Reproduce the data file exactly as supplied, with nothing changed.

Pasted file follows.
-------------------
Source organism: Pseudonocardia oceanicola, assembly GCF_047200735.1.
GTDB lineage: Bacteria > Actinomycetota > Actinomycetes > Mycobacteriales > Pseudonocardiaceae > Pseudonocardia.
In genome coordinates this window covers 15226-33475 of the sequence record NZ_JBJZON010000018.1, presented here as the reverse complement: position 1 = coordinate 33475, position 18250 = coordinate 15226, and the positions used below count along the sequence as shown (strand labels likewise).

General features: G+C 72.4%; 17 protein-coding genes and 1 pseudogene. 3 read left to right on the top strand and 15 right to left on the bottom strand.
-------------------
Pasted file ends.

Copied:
Source organism: Pseudonocardia oceanicola, assembly GCF_047200735.1.
GTDB lineage: Bacteria > Actinomycetota > Actinomycetes > Mycobacteriales > Pseudonocardiaceae > Pseudonocardia.
In genome coordinates this window covers 15226-33475 of the sequence record NZ_JBJZON010000018.1, presented here as the reverse complement: position 1 = coordinate 33475, position 18250 = coordinate 15226, and the positions used below count along the sequence as shown (strand labels likewise).

General features: G+C 72.4%; 17 protein-coding genes and 1 pseudogene. 3 read left to right on the top strand and 15 right to left on the bottom strand.